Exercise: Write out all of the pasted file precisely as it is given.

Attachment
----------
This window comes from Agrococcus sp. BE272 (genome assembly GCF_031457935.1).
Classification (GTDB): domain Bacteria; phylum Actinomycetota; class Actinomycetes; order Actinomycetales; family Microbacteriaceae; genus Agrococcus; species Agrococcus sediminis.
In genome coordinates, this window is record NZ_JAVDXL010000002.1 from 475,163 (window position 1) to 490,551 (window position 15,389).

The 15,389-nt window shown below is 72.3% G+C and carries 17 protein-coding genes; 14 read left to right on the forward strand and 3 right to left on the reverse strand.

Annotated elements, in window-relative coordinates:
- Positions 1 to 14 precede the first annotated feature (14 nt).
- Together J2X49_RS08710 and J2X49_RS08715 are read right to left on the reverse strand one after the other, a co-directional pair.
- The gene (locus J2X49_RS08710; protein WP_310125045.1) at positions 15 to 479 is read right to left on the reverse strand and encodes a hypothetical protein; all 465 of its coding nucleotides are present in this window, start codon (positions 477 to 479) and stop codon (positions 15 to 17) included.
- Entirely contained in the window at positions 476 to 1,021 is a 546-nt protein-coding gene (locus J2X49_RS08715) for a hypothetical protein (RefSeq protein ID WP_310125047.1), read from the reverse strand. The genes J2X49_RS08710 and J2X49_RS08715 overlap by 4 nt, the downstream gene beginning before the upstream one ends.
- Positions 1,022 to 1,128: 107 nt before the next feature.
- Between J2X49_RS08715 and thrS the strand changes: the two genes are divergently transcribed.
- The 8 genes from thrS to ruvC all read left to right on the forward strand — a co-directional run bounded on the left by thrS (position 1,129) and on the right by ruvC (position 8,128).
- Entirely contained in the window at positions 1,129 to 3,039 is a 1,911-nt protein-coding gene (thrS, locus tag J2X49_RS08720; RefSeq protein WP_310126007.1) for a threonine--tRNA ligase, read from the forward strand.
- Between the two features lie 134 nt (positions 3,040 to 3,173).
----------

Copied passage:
This window comes from Agrococcus sp. BE272 (genome assembly GCF_031457935.1).
Classification (GTDB): domain Bacteria; phylum Actinomycetota; class Actinomycetes; order Actinomycetales; family Microbacteriaceae; genus Agrococcus; species Agrococcus sediminis.
In genome coordinates, this window is record NZ_JAVDXL010000002.1 from 475,163 (window position 1) to 490,551 (window position 15,389).

The 15,389-nt window shown below is 72.3% G+C and carries 17 protein-coding genes; 14 read left to right on the forward strand and 3 right to left on the reverse strand.

Annotated elements, in window-relative coordinates:
- Positions 1 to 14 precede the first annotated feature (14 nt).
- Together J2X49_RS08710 and J2X49_RS08715 are read right to left on the reverse strand one after the other, a co-directional pair.
- The gene (locus J2X49_RS08710; protein WP_310125045.1) at positions 15 to 479 is read right to left on the reverse strand and encodes a hypothetical protein; all 465 of its coding nucleotides are present in this window, start codon (positions 477 to 479) and stop codon (positions 15 to 17) included.
- Entirely contained in the window at positions 476 to 1,021 is a 546-nt protein-coding gene (locus J2X49_RS08715) for a hypothetical protein (RefSeq protein ID WP_310125047.1), read from the reverse strand. The genes J2X49_RS08710 and J2X49_RS08715 overlap by 4 nt, the downstream gene beginning before the upstream one ends.
- Positions 1,022 to 1,128: 107 nt before the next feature.
- Between J2X49_RS08715 and thrS the strand changes: the two genes are divergently transcribed.
- The 8 genes from thrS to ruvC all read left to right on the forward strand — a co-directional run bounded on the left by thrS (position 1,129) and on the right by ruvC (position 8,128).
- Entirely contained in the window at positions 1,129 to 3,039 is a 1,911-nt protein-coding gene (thrS, locus tag J2X49_RS08720; RefSeq protein WP_310126007.1) for a threonine--tRNA ligase, read from the forward strand.
- Between the two features lie 134 nt (positions 3,040 to 3,173).